Dr. Matthew Moore graduated summa cum laude with a B.S. in Food Science from Cornell University in 2010. He then received his Ph.D. in Food Science in 2016 under the supervision of Dr. Lee-Ann Jaykus. After some time in the same lab as a postdoctoral research scholar, he then joined the National Antimicrobial Resistance Surveillance Team at the U.S. Centers for Disease Control and Prevention as an ORISE postdoctoral fellow. He joined the Department of Food Science at the University of Massachusetts Amherst as an Assistant Professor in January 2018.
VALLEYMICROBES/LEAVE A COMMENT
We are happy to announce that PVMS is back ! and we are going ‘virtual’ this year. The next iteration of our symposium will be held online on January 29, 2021.
Interested potential participants may either click here to register, or select the registration link at the top of the page. We can’t wait to see you all again this year ! Additional details to follow shortly! Be sure to follow us on Twitter (@ValleyMicrobes) for all breaking symposium news.
The PVMS 2020 organizing committee is busy crafting an exciting symposium schedule!
PVMS 2020 will feature everything microbial under the sun, including host-microbe interactions, microbial evolution, protein folding, virology, microbial genetics, biochemical physiology, microbial ecology, biogeochemical cycling, and more!
We have an exciting lineup of keynote speakers that are sure to get you thinking about microbes in new ways.
Want to join the microbial celebration?
Be sure to register for PVMS by December 9th to unlock our early-bird special (only $20).
We’re pleased to announce the keynote speakers for PVMS 2020! We hope you will join us for what is shaping up to be an amazing event!
Don’t forget to submit your abstracts by November 1, and register by December 17!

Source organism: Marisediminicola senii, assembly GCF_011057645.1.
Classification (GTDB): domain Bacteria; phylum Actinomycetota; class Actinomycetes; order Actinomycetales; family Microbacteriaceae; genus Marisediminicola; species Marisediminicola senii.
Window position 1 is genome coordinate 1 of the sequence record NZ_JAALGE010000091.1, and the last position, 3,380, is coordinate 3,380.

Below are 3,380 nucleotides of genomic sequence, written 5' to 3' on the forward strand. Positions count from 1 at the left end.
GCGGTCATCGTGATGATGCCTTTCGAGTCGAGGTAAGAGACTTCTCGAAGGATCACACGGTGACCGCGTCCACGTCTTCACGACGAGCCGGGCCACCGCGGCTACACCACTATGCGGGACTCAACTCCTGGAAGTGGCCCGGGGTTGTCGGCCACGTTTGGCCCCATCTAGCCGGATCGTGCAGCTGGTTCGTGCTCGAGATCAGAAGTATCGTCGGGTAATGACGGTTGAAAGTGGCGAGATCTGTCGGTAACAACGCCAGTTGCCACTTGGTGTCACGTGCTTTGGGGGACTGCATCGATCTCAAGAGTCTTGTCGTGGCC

Dr. Peter Chien (Department of Biochemistry and Molecular Biology, UMass Amherst) studies regulated protein degradation and quality control using biochemistry, structural biology, and cell biology.
You won’t want to miss Dr. Chien’s recent work, where his team characterized the mechanism of DnaA recognition by Lon, which is crucial for bacteria to coordinate replication with nutrient availability and to halt the cell during acute stress.
Dr. Wendy Mok (Department of Molecular Biology and Biophysics, UConn) investigates how bacterial persisters survive lethal antibiotic treatments and contribute to infection relapse.
Read Dr. Mok’s recent work showing that after a single exposure to an antibiotic, bacterial fluoroquinolone persisters can develop enhanced antibiotic resistance.
Dr. John Gibbons (Department of Food Science, UMass Amherst) studies the impact of domestication on the genomes and phenotypes of beneficial microbes used in traditional fermented foods, and the genetic basis of virulence in Aspergillus fumigatus.
Check out Dr. Gibbons’ recent work characterizing the population genomics of the opportunistic fungal pathogen Aspergillus fumigatus.
Thank you for a successful PVMS 2019!
Thank you to everyone who made PVMS 2019 a resounding success! Over 130 microbially-inclined folks from all around the Pioneer Valley shared and discussed their cutting-edge research. Relive the day in photos and catch up on Twitter at #PVMS2019.
A big thank you to our keynote speakers, Drs. Mandy Mueller, Sarah Hird, and Marco Keiluweit, for sharing their fascinating work and microbial insights.
Special congratulations to our PVMS 2019 award winners, Elisa Bello (Best Talk, pictured left) and Korin Albert (Best Poster, pictured right).
Stay tuned for PVMS 2020!
What’s next? PVMS 2020 is coming up next January! If you have suggestions for PVMS 2020, or would like to help organize, please email us at email@example.com.
Here’s to another year of microbial discoveries, and we’ll see you next year!